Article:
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Pixel 6 will be powered by Google’s Whitechapel SoC

FILE PHOTO: The Google name is displayed outside the company's office in London, Britain, November 1, 2018. REUTERS/Toby Melville/File Photo
FILE PHOTO: The Google name is displayed outside the company's office in London, Britain, November 1, 2018. REUTERS/Toby Melville/File Photo (REUTERS)

Reports hint towards Google co-developing Whitechapel with Samsung and the chipset arriving in phones as soon as in 2021.

Google’s next-generation Pixel 6 smartphone has been in the news for quite some time. Reports in the past have detailed various features that are likely to be available in Google’s upcoming smartphone. However, none of them have talked about the chipset that will power the Pixel 5 successor so far. But now, a new report sheds some light in this regard.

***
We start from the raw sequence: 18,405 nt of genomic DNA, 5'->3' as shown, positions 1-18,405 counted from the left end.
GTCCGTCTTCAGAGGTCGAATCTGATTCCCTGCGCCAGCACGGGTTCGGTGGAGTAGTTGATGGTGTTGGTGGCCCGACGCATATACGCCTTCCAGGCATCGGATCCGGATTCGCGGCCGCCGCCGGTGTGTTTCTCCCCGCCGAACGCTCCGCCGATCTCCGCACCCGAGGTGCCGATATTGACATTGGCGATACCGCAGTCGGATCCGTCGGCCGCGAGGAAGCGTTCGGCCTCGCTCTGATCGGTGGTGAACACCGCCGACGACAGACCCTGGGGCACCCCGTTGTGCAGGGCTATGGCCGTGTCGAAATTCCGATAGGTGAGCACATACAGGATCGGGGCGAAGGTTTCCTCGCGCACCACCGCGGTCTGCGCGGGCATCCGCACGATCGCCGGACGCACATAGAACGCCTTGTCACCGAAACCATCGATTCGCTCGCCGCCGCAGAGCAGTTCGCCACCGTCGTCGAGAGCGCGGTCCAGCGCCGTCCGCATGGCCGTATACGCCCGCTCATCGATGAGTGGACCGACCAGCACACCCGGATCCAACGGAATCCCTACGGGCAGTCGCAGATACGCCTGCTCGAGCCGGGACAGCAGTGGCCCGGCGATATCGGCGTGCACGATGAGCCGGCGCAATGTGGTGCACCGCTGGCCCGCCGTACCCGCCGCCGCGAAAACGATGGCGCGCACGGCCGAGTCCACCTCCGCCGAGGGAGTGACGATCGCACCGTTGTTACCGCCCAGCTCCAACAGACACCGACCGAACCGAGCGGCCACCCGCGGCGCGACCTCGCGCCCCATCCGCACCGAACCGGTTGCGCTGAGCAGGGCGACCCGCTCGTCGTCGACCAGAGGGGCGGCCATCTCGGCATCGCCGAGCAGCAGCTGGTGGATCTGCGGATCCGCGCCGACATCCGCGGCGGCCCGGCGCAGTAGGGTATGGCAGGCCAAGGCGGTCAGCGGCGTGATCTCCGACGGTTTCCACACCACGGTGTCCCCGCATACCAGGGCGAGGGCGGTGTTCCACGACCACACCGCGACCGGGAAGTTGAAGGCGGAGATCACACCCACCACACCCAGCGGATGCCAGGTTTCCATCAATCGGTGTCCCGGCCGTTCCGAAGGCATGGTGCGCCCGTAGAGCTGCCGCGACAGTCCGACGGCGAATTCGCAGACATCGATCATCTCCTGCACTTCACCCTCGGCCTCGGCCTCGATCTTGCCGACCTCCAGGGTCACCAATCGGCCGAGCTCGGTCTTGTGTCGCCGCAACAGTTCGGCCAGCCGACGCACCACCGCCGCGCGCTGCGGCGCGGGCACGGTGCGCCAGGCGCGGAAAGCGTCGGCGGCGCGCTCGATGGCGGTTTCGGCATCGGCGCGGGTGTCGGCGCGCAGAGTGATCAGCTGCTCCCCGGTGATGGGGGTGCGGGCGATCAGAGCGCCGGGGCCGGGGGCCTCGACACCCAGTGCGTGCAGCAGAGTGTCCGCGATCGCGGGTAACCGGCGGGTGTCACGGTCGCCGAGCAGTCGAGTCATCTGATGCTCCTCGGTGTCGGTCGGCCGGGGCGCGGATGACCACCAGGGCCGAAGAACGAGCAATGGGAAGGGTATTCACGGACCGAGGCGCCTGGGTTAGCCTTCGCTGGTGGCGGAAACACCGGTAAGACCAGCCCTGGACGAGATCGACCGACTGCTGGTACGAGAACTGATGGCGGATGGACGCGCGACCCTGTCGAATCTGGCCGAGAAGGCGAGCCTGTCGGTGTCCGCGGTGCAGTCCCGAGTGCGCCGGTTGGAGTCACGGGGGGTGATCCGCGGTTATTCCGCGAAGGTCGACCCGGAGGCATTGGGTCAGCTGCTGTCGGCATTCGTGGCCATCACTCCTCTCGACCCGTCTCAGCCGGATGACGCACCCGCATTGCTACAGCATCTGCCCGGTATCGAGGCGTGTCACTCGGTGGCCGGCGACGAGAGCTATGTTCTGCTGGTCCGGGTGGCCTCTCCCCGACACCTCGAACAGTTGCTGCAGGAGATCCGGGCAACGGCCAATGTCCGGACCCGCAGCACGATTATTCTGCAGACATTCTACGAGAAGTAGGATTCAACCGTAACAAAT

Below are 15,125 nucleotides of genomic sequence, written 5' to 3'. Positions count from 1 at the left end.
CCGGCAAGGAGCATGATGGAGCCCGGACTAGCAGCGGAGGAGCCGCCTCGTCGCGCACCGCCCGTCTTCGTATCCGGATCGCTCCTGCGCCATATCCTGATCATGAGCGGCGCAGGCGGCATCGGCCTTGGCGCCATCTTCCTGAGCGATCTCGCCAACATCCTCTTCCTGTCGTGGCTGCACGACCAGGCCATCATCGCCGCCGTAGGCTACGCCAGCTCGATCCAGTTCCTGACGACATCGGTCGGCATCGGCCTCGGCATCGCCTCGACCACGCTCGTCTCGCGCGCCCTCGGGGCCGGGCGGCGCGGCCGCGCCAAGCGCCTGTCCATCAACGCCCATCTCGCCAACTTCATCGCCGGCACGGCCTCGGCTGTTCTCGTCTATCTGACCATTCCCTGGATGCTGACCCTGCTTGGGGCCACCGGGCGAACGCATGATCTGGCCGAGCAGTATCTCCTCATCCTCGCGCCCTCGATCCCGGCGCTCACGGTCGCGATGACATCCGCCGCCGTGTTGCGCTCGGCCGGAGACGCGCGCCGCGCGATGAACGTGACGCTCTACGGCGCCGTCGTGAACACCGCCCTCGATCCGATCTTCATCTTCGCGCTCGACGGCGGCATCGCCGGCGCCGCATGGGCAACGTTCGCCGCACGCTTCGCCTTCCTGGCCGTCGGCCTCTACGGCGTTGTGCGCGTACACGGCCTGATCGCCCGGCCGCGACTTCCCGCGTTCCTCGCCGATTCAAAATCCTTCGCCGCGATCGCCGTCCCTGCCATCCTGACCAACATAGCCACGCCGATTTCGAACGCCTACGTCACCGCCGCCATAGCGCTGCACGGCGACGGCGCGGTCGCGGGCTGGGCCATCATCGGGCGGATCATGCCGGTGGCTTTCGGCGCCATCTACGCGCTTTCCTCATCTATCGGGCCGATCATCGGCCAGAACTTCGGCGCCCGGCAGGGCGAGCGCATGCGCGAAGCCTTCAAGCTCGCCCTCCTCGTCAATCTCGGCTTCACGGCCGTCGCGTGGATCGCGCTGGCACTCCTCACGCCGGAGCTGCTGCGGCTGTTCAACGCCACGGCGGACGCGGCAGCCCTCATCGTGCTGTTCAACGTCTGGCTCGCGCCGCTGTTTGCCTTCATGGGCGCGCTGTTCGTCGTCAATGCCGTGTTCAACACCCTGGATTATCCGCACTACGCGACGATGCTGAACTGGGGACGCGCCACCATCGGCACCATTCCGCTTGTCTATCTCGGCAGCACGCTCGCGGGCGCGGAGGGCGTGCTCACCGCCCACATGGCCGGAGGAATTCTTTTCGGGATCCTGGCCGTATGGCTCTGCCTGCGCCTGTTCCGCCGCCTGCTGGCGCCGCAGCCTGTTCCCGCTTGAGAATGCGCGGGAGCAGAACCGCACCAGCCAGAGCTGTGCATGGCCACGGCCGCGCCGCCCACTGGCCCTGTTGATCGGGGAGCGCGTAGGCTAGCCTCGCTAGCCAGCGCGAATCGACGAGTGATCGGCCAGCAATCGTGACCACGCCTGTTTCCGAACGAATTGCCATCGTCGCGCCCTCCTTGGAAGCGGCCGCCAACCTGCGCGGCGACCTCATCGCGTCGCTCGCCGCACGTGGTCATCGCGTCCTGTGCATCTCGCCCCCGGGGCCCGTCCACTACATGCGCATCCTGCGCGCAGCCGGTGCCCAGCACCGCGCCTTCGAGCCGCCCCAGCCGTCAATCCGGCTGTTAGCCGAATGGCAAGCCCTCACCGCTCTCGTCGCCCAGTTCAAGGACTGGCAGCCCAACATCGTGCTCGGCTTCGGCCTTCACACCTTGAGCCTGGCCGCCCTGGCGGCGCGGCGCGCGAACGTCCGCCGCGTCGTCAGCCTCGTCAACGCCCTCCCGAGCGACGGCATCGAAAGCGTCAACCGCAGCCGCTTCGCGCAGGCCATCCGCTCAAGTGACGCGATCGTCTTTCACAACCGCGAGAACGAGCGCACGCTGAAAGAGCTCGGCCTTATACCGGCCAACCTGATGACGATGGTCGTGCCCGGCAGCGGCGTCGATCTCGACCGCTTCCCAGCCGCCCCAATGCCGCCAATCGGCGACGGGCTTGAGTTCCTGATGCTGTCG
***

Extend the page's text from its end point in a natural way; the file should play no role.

As per a report by 9to5Google, Pixel 6 series smartphones will be among the first devices to run on the company’s GS101 Whitechapel system-on-chip (SoC).

We first heard about Google’s efforts of developing Whitechapel back in 2020. At the time, reports had said Whitechapel was a part of the company’s efforts to create its own SoC for Pixel smartphones and Chromebooks much like Apple’s chipsets used in iPhones, iPads and Mac computers. At the time reports also hinted towards Google co-developing Whitechapel with Samsung and the chipset arriving in phones as soon as 2021.

Now, new documentation shows that Google’s fall lineup of smartphones will indeed be powered by the company’s Whitechapel SoC. The document also shows Whitechapel is internally referred to as GS101 with GS being short for ‘Google Silicon.’ The report says that it seems that Whitechapel is being co-developed with Samsung Semiconductor’s system large-scale integration (SLSI) division. This means Whitechapel is likely to have similarities with Samsung Exynos SoC.

With Whitechapel in the picture, it is possible that Google will ditch Qualcomm chipsets in its premium chipsets. That said, these details should be taken with a pinch of salt as Google hasn’t confirmed anything yet.

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